Many thanks!
    Carolyn,

  3. Hey Deb, good point about – “true or false – doesn’t matter” – the Internet sting is the same.

  4. Deb Augur says:

    Hi Julie,

    First, that was really interesting about the elephant! I had heard about their great memories but had no idea why. So that was really cool.

    Second, yes, I have heard of people that have had their reputation damaged, both from their own doing and for no wrong doing. That’s pretty bad when you can’t control rumors and hearsay on the Internet.

    Reputation management should be a booming business with all the stuff going on online! True or false, doesn’t matter. Ouch! That would be awful.

  5. HI Patricia, thanks for stopping by. I agree with your about negative comments and insults being unprofessional. I actually stopped following someone for that exact reason. I actually really liked his stuff and his online “attack” wasn’t even against me, but I chose to not follow him because his actions reflected badly on him, and like you, I choose to not be around those people.

  6. Hi Julie

    I have seen things written online that are not true or honest about people I know. As these people are in the public eye and well known, they just let it go over their heads. I guess they figure it goes with the territory. And while they are having a go at them, they are leaving someone else alone.

    I am very careful what I write or say online. As you say, it is there forever and if something is said in anger, could live to regret it! Sometimes I am surpirised by the personal attacks I read on some blogs. I don’t go back as I don’t want to be around negative, angry people. And if the person is a business owner, to me it is also very unprofessional.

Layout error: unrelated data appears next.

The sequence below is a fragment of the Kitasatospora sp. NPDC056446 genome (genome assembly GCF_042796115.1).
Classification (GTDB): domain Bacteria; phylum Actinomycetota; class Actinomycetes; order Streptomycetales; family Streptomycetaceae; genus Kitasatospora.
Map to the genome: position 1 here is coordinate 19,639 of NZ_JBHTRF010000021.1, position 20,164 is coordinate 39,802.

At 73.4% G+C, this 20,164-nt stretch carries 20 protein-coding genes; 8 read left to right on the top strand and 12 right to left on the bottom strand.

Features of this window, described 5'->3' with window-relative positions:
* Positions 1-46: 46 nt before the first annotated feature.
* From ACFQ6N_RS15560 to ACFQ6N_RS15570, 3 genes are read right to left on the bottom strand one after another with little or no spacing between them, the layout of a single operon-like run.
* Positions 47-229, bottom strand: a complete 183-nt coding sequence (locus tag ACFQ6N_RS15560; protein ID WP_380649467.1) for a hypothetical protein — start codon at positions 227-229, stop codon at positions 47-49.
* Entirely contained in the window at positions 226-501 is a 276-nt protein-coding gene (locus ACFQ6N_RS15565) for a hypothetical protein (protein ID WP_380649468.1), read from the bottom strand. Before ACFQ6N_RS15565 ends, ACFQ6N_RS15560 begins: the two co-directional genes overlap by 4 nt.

Patricia Perth Australia

  7. Hey Mandy – you are great – I love that: “Even the elephant is scared of the mouse” – Priceless! As far as answering the question in the title – I think the correct answer is it doesn’t matter because who really cares what the elephant remembers, right? But the Internet – that is a whole different ball of wax. Agreed about “dirty laundry” – what I always say is: “Don’t write/post anything on the web that you don’t want the whole world to read – because they will” :)

  8. Mandy Swift says:

    Hi Julie, so glad your blog is up and running again. I missed your wit and wisdom last week!
    What an intriguing title for a blog post – Just had to read it! You don’t actually answer the question, so thought I’d have a stab at it myself!
    I’m going to hazard that possibly the elephant has the better memory but getting on the wrong side of the internet is definitely the most dangerous. At least you can hide (or emigrate!) to get away from the elephant. But you are never more than 3 seconds away from the ‘mouse’ who can track you down no matter where you are in the world … and even the elephant is scared of the mouse!
    Once said, never forgotten is one thing. But once said, never forgotten AND the whole world knows about it is a more dangerous monster altogether.